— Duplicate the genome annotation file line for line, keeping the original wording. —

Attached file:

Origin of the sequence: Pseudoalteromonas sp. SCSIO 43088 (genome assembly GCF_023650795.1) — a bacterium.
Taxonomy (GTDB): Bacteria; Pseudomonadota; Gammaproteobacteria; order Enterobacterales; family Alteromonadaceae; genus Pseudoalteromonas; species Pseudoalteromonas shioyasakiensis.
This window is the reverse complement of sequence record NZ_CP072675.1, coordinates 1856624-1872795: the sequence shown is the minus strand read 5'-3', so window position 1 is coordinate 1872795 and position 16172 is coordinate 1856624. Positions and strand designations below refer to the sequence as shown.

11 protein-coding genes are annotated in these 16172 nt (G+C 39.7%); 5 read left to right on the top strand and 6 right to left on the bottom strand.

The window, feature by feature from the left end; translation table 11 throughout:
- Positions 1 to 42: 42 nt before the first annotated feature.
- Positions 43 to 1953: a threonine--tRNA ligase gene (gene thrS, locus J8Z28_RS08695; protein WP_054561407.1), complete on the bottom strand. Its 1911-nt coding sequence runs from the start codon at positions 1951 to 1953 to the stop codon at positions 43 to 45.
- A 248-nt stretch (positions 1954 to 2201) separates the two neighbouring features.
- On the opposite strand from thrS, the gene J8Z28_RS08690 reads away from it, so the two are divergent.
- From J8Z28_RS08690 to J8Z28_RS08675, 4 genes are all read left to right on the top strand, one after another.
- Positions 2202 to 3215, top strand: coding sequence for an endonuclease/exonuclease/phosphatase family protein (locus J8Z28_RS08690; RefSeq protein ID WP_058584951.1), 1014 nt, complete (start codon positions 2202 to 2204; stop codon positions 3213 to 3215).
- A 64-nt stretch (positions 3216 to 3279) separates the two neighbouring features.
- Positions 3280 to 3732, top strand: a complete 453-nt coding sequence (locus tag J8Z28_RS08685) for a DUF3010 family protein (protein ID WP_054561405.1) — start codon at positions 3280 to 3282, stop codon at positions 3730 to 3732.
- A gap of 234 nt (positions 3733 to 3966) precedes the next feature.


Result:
Origin of the sequence: Pseudoalteromonas sp. SCSIO 43088 (genome assembly GCF_023650795.1) — a bacterium.
Taxonomy (GTDB): Bacteria; Pseudomonadota; Gammaproteobacteria; order Enterobacterales; family Alteromonadaceae; genus Pseudoalteromonas; species Pseudoalteromonas shioyasakiensis.
This window is the reverse complement of sequence record NZ_CP072675.1, coordinates 1856624-1872795: the sequence shown is the minus strand read 5'-3', so window position 1 is coordinate 1872795 and position 16172 is coordinate 1856624. Positions and strand designations below refer to the sequence as shown.

11 protein-coding genes are annotated in these 16172 nt (G+C 39.7%); 5 read left to right on the top strand and 6 right to left on the bottom strand.

The window, feature by feature from the left end; translation table 11 throughout:
- Positions 1 to 42: 42 nt before the first annotated feature.
- Positions 43 to 1953: a threonine--tRNA ligase gene (gene thrS, locus J8Z28_RS08695; protein WP_054561407.1), complete on the bottom strand. Its 1911-nt coding sequence runs from the start codon at positions 1951 to 1953 to the stop codon at positions 43 to 45.
- A 248-nt stretch (positions 1954 to 2201) separates the two neighbouring features.
- On the opposite strand from thrS, the gene J8Z28_RS08690 reads away from it, so the two are divergent.
- From J8Z28_RS08690 to J8Z28_RS08675, 4 genes are all read left to right on the top strand, one after another.
- Positions 2202 to 3215, top strand: coding sequence for an endonuclease/exonuclease/phosphatase family protein (locus J8Z28_RS08690; RefSeq protein ID WP_058584951.1), 1014 nt, complete (start codon positions 2202 to 2204; stop codon positions 3213 to 3215).
- A 64-nt stretch (positions 3216 to 3279) separates the two neighbouring features.
- Positions 3280 to 3732, top strand: a complete 453-nt coding sequence (locus tag J8Z28_RS08685) for a DUF3010 family protein (protein ID WP_054561405.1) — start codon at positions 3280 to 3282, stop codon at positions 3730 to 3732.
- A gap of 234 nt (positions 3733 to 3966) precedes the next feature.